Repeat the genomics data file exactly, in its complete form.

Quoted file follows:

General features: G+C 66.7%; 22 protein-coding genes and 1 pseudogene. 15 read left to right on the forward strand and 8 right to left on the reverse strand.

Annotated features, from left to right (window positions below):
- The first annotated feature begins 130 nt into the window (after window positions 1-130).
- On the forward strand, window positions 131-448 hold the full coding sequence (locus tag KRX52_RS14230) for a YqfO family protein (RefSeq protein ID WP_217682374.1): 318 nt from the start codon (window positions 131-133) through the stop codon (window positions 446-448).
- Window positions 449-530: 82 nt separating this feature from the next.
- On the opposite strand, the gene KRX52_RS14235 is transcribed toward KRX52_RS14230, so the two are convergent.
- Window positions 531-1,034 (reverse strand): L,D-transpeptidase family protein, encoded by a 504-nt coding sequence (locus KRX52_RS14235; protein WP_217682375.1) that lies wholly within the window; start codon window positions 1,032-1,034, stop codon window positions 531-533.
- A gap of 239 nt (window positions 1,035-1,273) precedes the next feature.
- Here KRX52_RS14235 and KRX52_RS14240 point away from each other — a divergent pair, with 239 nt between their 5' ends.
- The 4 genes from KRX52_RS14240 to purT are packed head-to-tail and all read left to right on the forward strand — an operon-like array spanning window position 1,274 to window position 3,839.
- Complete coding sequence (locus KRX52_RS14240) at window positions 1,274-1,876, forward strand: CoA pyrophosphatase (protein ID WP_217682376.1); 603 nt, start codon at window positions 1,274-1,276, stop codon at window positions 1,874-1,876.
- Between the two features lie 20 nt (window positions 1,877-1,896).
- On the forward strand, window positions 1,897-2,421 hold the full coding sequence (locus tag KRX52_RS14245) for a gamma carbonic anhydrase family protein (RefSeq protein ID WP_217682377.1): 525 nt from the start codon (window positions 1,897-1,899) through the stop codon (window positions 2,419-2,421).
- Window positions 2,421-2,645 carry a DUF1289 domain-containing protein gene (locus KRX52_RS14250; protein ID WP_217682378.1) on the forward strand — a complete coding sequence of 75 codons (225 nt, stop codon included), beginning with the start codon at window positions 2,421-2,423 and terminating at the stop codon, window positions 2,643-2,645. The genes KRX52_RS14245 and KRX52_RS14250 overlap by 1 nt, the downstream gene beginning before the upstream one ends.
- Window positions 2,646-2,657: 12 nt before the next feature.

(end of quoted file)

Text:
General features: G+C 66.7%; 22 protein-coding genes and 1 pseudogene. 15 read left to right on the forward strand and 8 right to left on the reverse strand.

Annotated features, from left to right (window positions below):
- The first annotated feature begins 130 nt into the window (after window positions 1-130).
- On the forward strand, window positions 131-448 hold the full coding sequence (locus tag KRX52_RS14230) for a YqfO family protein (RefSeq protein ID WP_217682374.1): 318 nt from the start codon (window positions 131-133) through the stop codon (window positions 446-448).
- Window positions 449-530: 82 nt separating this feature from the next.
- On the opposite strand, the gene KRX52_RS14235 is transcribed toward KRX52_RS14230, so the two are convergent.
- Window positions 531-1,034 (reverse strand): L,D-transpeptidase family protein, encoded by a 504-nt coding sequence (locus KRX52_RS14235; protein WP_217682375.1) that lies wholly within the window; start codon window positions 1,032-1,034, stop codon window positions 531-533.
- A gap of 239 nt (window positions 1,035-1,273) precedes the next feature.
- Here KRX52_RS14235 and KRX52_RS14240 point away from each other — a divergent pair, with 239 nt between their 5' ends.
- The 4 genes from KRX52_RS14240 to purT are packed head-to-tail and all read left to right on the forward strand — an operon-like array spanning window position 1,274 to window position 3,839.
- Complete coding sequence (locus KRX52_RS14240) at window positions 1,274-1,876, forward strand: CoA pyrophosphatase (protein ID WP_217682376.1); 603 nt, start codon at window positions 1,274-1,276, stop codon at window positions 1,874-1,876.
- Between the two features lie 20 nt (window positions 1,877-1,896).
- On the forward strand, window positions 1,897-2,421 hold the full coding sequence (locus tag KRX52_RS14245) for a gamma carbonic anhydrase family protein (RefSeq protein ID WP_217682377.1): 525 nt from the start codon (window positions 1,897-1,899) through the stop codon (window positions 2,419-2,421).
- Window positions 2,421-2,645 carry a DUF1289 domain-containing protein gene (locus KRX52_RS14250; protein ID WP_217682378.1) on the forward strand — a complete coding sequence of 75 codons (225 nt, stop codon included), beginning with the start codon at window positions 2,421-2,423 and terminating at the stop codon, window positions 2,643-2,645. The genes KRX52_RS14245 and KRX52_RS14250 overlap by 1 nt, the downstream gene beginning before the upstream one ends.
- Window positions 2,646-2,657: 12 nt before the next feature.